Following the latest, delightfully crazy episode of Mad Men, ‘The Crash’, Joseph Lavelle Wilson and I slug it out over tap-dancing technique, the use of flashbacks, Peggy’s office romances and Don’s long, sordid history with the ladies. Let’s Rumble!
Joe: My god. What an episode. I thought things were weird when Ken Cosgrove started tap-dancing, but that was just the beginning! Aside from the drug stuff, which I think was pulled off spectacularly (as in the LSD episode – one of my all time favourites), this episode stood out for delving so deeply into one of the key elements of Don Draper – his oedipal obsession.
Don tries to get two words in on the phone with Sylvia – ‘Just listen to me!’ but she hangs up, shutting the door between them and he flies into a rage, smashing the telephone through his glassware. As the episode unfolds we realise that this frustration is based on his lost connection with his own mother, whom he never got to say anything to as she died in childbirth. Once Don takes the blue pill in the form of an unspecified drug and plunges down the rabbit hole, his desire for a mother’s love consumes him.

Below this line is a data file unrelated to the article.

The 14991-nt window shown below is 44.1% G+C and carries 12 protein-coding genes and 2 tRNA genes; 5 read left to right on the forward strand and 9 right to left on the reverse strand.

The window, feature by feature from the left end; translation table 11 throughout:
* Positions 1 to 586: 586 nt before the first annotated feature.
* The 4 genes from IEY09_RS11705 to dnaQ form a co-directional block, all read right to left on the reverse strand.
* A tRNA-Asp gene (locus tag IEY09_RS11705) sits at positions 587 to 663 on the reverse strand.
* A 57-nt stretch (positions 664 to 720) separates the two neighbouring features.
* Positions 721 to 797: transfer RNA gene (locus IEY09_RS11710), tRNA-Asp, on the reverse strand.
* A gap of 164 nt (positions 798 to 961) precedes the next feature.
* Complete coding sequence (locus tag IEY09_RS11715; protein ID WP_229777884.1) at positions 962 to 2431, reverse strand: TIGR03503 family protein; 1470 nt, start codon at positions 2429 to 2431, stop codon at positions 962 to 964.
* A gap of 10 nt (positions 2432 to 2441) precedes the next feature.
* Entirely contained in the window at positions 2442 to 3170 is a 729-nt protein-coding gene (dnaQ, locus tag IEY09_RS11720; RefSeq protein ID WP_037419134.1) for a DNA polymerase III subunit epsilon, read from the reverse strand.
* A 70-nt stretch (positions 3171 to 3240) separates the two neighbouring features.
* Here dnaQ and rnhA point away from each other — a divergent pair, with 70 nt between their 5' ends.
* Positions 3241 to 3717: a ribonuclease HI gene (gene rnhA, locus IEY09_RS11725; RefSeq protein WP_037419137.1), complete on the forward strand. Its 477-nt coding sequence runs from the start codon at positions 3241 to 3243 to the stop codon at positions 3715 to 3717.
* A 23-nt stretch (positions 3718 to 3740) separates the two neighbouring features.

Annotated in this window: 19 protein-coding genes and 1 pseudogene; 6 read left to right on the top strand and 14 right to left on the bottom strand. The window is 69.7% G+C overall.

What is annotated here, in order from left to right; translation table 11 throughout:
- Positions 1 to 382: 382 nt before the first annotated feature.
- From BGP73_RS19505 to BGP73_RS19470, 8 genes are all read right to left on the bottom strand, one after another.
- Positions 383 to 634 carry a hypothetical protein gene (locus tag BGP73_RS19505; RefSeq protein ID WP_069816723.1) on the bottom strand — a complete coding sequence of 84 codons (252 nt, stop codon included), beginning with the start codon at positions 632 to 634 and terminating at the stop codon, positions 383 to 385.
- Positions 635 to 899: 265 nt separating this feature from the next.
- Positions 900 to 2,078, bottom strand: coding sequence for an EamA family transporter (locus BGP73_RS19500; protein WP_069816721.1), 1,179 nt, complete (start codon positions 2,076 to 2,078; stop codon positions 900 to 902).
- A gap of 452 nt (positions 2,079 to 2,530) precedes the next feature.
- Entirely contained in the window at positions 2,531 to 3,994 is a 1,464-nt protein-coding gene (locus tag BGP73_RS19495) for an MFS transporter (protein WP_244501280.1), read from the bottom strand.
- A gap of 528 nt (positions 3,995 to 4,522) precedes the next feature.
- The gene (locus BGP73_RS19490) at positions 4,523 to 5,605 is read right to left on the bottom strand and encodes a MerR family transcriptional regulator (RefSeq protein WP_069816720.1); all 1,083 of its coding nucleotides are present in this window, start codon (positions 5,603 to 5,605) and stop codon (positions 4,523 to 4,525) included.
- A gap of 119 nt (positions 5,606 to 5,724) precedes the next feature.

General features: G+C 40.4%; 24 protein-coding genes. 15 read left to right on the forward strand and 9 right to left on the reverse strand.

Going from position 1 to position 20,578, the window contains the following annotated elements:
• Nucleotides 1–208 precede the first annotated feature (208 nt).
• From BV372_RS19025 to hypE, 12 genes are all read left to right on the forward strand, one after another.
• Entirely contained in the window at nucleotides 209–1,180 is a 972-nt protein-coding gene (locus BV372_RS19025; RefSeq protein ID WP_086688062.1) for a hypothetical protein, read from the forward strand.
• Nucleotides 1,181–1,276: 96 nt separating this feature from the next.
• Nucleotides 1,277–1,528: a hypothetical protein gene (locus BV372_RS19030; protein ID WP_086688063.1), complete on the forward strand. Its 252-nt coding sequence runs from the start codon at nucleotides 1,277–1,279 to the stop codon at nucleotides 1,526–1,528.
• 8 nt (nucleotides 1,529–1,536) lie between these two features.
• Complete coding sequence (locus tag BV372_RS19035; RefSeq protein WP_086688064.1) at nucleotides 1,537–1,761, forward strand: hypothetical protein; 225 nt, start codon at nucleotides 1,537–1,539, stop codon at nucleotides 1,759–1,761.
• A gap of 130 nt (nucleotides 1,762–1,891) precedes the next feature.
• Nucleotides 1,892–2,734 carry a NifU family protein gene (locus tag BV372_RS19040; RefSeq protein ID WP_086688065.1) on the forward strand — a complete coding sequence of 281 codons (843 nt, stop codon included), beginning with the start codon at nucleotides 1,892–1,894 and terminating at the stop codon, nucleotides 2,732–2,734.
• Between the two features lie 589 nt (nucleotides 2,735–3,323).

It is this desire which forms the crux of his relationship with Sylvia – why it means so much to him and why he wants so badly to fix it. He never got to fix anything with his mother, and his stepmother was an awful, abusive horror (did you notice how she looked a bit like Sylvia as she was brandishing the wooden spoon over young Don?). And so we get to the meat of the episode: Don’s drug-fuelled quest for some strand of history, signified by a half-remembered soup client, and a well-remembered first sexual encounter also involving soup. With all the false clarity stimulants can bring to the brain, he feebly believes this is the key which will enable him to recross the chasm which has opened up between him and Sylvia. It is the same chasm which exists between him and his mother. The ‘shared history’ Don perceives in his fever-dream links Sylvia to Amee, the prostitute who cared for him while sick, ‘took his cherry’, and then left him to the clutches of his stepmother. Don’s sense of abandonment is palpable, and chillingly echoed in this episode by his inability to care for his own children.
This episode took a lot of risks and I think for the most part they paid off. A wondrously executed leap of faith gives us so much insight into the perpetual enigma of Don. I’m only disappointed we didn’t get to see Pete Campbell high.